Business Law & Transactions Blog

AG’s Leadership Committee on Nonprofit Revitalization Proposes Less Bureaucracy and More Transparency for NY Nonprofits

On February 16, 2012, the New York Attorney General’s Office released the recommendations of the Leadership Committee for Nonprofit Revitalization.  The report recommended numerous regulatory changes.  In an effort to make New York a more hospitable environment for nonprofits, the proposals seek to lift the archaic administrative and financial burdens placed on these organizations while restoring public trust and transparency in their leadership.

The Attorney General’s Office established the Leadership Committee for Nonprofit Revitalization in response to concerns raised by the state’s nonprofit sector that unnecessary bureaucracy continues to prevent New York nonprofits from fully serving their communities. The Attorney General charged the committee with focusing on the need for efficient and effective boards of directors and the restoration of public trust in nonprofit organizations.

Proposals listed in the report include bringing immediate financial relief to nonprofits by making immediate cash flow loans; establishing an Office of Contracting Reform and Accountability to address the state contracting problem; creating a contracting website to allow nonprofits to track the status of contracts; and modernizing New York laws to make them more tenable for nonprofits. The report also recommends increased oversight of executive pay, independent oversight of financial audits, and granting the Attorney General statutory authority to address fraud. To assist New York nonprofits in recruiting and training qualified directors, the report supports the creation of programs such as “New York on BOARD” to attract more diverse leaders, and “Directors U” to provide easy, accessible training to nonprofit directors.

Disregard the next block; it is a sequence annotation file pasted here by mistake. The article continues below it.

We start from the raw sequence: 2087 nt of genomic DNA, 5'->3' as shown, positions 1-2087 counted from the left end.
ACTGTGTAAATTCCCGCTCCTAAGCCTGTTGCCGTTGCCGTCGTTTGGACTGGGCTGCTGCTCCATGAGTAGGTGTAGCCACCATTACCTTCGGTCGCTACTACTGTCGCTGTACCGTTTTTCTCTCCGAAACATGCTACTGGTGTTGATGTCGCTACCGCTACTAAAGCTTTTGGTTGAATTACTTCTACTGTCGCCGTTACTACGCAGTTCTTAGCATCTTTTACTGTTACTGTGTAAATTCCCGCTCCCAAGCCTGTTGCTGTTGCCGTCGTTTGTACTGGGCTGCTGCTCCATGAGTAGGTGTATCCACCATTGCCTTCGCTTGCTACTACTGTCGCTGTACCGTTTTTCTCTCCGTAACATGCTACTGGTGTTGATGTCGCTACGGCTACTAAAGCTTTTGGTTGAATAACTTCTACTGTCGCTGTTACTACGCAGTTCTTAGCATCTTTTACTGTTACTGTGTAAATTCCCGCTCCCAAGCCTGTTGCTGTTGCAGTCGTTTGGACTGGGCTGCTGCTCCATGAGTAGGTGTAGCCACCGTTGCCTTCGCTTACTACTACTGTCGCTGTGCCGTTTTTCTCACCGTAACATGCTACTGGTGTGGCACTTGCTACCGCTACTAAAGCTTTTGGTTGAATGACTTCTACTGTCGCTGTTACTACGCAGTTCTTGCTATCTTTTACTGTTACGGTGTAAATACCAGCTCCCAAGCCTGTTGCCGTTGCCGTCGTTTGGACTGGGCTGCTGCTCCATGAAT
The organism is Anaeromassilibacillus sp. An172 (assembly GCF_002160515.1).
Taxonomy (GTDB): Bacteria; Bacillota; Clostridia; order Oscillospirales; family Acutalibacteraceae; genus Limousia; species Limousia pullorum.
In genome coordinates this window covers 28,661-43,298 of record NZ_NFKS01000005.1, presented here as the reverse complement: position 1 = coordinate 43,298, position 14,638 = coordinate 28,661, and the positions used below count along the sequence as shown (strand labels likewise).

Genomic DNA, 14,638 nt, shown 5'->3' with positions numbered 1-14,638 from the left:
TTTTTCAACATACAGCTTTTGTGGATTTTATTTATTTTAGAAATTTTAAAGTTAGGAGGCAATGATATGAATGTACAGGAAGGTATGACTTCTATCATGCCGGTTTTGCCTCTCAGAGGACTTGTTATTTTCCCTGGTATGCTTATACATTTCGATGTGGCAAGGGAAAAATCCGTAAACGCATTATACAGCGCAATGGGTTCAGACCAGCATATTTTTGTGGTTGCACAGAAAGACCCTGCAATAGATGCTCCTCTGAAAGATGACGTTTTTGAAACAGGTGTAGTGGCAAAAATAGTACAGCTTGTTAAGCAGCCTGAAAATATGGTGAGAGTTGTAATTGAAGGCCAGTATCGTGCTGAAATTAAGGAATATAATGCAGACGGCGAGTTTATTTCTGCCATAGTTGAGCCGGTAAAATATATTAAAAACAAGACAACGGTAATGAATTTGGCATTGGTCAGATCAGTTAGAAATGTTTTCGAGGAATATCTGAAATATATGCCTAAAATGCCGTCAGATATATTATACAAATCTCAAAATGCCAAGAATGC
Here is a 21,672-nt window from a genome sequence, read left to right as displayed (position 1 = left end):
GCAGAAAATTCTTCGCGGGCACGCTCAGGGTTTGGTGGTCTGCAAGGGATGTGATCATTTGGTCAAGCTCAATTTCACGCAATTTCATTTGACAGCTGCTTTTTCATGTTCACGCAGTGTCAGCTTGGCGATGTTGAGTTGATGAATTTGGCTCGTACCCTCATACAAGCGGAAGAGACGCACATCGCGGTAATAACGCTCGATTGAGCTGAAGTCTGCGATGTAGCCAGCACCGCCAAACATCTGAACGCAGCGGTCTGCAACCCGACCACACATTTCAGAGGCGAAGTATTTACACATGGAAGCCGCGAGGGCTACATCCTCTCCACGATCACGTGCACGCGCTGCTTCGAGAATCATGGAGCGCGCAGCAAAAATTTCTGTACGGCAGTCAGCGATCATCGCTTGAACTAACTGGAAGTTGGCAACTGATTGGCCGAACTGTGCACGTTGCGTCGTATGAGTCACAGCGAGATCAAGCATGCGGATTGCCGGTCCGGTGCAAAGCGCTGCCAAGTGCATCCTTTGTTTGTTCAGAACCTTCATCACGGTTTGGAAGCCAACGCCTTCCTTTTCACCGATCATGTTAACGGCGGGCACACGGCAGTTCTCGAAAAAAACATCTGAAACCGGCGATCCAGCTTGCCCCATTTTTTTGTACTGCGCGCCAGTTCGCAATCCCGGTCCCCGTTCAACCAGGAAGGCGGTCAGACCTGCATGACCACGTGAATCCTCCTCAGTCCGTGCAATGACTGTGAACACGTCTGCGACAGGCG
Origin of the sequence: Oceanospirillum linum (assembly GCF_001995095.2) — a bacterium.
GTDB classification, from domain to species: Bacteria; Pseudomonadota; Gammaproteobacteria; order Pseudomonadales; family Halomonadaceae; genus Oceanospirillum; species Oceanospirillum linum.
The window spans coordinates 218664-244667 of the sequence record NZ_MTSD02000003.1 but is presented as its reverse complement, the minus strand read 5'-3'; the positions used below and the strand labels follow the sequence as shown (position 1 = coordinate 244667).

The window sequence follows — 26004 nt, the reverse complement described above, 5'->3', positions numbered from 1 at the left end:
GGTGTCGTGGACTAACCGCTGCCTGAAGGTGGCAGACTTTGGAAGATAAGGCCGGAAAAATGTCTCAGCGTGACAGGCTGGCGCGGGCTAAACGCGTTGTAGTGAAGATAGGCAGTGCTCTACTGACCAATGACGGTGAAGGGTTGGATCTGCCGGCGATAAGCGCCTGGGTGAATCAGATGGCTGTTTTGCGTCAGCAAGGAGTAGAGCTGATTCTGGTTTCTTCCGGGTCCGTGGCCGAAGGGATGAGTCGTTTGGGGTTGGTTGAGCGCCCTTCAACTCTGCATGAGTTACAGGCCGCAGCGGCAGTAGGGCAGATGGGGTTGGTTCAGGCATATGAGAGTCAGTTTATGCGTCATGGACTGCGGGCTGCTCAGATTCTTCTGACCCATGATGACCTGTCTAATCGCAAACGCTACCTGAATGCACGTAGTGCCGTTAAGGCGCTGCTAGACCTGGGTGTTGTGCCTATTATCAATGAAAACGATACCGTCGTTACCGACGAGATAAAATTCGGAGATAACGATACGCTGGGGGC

These proposals mark an important step forward in the partnership between the New York Attorney General’s Office and the nonprofit sector in revamping the current legal and business environment of the state’s nonprofit sector.  While the road ahead may be a long one, the recommendations proposed suggest an innovative and cost-effective future for New York nonprofits.

This post was contributed by Nancy Sciocchetti.

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